Eye care and optical technology are more advanced than ever and this includes a large number of lens options available to patients. Lens choice is important for aesthetics, comfort, and effectiveness. Beyond choosing a lens, the type of coating used can enhance both the performance and appearance of lenses. Here, we breakdown the types of lens coatings and their use.
Mirror coating is a cosmetic lens coating often used for sunglasses. It’s available in many colors including silver, gold, and blue. Mirror coating keeps the eyes completely hidden from view.
While not a commonly used lens coating for regular eyeglasses, anti-fog coating can be beneficial in cold climates and cold weather. When going from the cold outdoors to the warmer indoors can cause glasses to fog up. Athletes can have issues with fogging caused by sweating. An anti-fog coating can greatly reduce the annoying moisture on lenses.
Multiple companies offer anti-fog options. Fog Free by Opticote is a factory applied coating that can be applied to plastic, polycarbonate and other eyeglass lenses, including high-index lenses and Transitions photochromic lenses. Essilor offers Optifog lenses that require some maintenance. The anti-fog property is activated by the Optifog Activator droplets, which need to be reapplied weekly.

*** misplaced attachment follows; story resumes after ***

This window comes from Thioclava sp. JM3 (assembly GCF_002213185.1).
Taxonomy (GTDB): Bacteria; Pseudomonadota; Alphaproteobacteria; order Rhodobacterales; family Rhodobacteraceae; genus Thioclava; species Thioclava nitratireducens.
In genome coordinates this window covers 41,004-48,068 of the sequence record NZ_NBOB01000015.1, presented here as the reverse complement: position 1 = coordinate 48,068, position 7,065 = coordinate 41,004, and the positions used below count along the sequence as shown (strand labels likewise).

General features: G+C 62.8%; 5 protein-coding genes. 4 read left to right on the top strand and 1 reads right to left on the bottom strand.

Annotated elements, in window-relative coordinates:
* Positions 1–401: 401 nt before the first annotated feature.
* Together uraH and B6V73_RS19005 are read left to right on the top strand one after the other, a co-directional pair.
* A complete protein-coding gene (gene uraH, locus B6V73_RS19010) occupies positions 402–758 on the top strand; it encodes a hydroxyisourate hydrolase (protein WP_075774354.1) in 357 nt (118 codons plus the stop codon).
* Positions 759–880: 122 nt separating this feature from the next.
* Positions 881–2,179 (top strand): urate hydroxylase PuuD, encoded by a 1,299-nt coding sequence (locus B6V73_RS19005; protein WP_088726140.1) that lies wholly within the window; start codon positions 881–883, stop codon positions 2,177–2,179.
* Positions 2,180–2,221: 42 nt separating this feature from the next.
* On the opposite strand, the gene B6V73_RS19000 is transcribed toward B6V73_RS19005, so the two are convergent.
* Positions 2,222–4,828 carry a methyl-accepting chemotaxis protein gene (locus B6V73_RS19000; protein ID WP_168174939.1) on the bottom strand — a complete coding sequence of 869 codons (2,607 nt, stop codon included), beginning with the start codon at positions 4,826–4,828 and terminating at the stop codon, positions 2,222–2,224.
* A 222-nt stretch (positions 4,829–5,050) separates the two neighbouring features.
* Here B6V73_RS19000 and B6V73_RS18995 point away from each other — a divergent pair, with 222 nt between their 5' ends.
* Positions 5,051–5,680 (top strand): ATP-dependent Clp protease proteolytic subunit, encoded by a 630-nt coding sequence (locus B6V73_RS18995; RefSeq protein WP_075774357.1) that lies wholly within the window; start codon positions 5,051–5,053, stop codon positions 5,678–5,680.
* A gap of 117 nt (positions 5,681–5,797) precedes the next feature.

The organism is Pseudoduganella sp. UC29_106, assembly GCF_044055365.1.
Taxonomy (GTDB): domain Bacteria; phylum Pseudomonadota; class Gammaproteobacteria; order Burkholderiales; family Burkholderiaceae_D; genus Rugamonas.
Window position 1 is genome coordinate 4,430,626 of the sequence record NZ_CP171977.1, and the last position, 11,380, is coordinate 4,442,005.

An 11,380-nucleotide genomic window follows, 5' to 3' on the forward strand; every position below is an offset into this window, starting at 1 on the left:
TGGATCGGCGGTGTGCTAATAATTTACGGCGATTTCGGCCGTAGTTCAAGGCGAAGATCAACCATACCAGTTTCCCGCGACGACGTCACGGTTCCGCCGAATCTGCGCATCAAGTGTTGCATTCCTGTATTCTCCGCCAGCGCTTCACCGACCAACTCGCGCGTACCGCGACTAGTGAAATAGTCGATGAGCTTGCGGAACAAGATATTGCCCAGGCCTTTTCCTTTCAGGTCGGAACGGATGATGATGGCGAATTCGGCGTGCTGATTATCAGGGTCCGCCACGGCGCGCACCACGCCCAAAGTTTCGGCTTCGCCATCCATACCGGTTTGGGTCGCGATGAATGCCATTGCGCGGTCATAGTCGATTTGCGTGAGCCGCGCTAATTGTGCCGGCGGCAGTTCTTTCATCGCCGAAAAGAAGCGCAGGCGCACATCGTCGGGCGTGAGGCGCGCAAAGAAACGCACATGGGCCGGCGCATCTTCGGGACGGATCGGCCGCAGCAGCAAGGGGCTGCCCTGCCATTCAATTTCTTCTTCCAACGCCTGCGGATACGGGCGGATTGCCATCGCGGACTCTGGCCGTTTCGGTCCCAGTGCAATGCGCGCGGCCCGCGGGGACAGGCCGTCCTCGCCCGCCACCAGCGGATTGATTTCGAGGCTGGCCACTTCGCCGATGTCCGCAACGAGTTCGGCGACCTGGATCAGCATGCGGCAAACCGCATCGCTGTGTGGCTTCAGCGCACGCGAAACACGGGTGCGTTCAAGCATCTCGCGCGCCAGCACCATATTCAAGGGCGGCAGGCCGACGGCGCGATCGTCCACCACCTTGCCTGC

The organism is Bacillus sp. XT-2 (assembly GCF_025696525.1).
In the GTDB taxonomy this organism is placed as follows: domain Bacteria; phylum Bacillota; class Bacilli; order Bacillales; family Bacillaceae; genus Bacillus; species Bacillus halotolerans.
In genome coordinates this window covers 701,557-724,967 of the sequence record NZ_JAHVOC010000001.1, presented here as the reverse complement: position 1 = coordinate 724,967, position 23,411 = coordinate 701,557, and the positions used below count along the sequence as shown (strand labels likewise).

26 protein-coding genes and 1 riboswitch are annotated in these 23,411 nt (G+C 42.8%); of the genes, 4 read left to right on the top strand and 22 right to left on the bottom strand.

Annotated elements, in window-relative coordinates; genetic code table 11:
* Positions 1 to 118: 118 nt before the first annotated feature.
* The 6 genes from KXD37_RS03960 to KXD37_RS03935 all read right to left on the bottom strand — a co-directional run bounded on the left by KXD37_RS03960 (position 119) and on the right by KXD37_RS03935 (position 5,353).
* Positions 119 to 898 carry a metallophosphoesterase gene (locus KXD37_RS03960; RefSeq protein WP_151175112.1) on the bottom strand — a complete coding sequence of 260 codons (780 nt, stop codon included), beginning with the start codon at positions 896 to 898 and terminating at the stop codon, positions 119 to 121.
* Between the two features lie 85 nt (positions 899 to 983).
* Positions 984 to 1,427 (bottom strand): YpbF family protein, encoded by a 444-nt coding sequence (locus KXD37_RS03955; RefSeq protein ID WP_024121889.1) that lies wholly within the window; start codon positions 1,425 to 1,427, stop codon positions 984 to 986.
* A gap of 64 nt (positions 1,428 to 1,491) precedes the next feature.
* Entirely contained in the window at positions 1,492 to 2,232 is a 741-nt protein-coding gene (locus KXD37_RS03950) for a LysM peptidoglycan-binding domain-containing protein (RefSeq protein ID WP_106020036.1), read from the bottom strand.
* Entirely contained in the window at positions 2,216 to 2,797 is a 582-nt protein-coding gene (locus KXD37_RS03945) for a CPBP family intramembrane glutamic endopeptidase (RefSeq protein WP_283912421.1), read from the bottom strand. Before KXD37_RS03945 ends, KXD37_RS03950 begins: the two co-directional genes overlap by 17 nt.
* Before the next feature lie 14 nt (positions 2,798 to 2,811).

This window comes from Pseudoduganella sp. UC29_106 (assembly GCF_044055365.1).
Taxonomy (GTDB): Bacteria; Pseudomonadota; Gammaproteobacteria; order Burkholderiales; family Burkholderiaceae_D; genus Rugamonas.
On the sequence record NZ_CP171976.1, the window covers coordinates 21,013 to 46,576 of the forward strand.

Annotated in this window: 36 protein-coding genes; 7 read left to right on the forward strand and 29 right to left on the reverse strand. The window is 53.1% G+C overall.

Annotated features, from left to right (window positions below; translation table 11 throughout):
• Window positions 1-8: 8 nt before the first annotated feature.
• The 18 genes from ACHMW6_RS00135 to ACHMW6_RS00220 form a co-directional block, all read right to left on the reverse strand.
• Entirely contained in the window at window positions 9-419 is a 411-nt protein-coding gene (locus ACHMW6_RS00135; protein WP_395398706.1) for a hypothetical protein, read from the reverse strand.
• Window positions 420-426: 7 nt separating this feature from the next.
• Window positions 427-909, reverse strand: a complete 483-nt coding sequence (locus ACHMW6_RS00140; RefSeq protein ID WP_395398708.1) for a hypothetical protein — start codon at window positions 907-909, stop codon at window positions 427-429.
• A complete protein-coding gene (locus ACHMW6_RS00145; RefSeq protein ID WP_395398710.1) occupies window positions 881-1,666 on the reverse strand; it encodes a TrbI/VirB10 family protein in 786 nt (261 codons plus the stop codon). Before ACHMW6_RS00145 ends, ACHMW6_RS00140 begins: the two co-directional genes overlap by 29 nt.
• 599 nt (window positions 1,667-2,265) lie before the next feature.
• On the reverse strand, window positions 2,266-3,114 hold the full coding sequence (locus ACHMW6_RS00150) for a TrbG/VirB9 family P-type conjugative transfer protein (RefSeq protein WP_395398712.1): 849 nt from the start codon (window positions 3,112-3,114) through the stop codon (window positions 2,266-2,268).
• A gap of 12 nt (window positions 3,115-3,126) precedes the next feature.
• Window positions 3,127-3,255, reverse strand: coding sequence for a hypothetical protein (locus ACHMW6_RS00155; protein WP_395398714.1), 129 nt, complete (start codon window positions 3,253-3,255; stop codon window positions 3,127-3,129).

UV coating is used in sunglasses and high-index plastic to prevent the wearer from experiencing the damaging effects of UV rays. Over time, exposure to UV radiation can impact eye health and is known to contribute to cataracts, macular degeneration, and retinal damage. The majority of high-index plastic lenses and most sunglasses have 100 percent UV protection built-in to block all harmful UVA and UVB rays. The exception is CR-39 plastic lenses, which require an additional UV coating to be effective.
Also providing UV protection are Photochromic lenses, also known as the brand name Transitions. Though not a coating, photochromic lenses are available for nearly all lenses and designs. These lenses automatically darken in the sun and lighten indoors, eliminating the need for the wearer to have a separate pair of prescription sunglasses.
Because many customers wear their prescription eyeglasses every day, scratches are a common issue. Unfortunately, nothing can completely eliminate scratches, but an anti-scratch coating can greatly reduce scratches, improving vision and longevity of lenses. A clear coating is applied to both the front and back of the lenses, making them much more durable. Lenses for kids especially benefit from anti-scratch coating.
Anti-reflective coating addresses and corrects common issues that clients experience with glare. It consists of a microscopically thin layer of coating applied to the front and back surfaces of lenses. An AR coating eliminates glare caused by light reflecting from the lenses, improving better vision for reading, computer use, and night driving. Additionally, it makes the lenses appear invisible, so other people can easily see the wearer’s eyes.
AR coating is recommended for all lenses but is especially useful in certain cases. Polycarbonate and high-index lenses reflect more light than regular glass or plastic lenses. Andaspheric lenses have flatter curves than regular lenses which cause reflections. AR coating is also recommended for photochromic lenses to reduce glare in bright sunlight and improve vision for night driving.
As an important addition to most prescription lenses, Allentown Optical offers in-house AR in addition to our full range of optical services.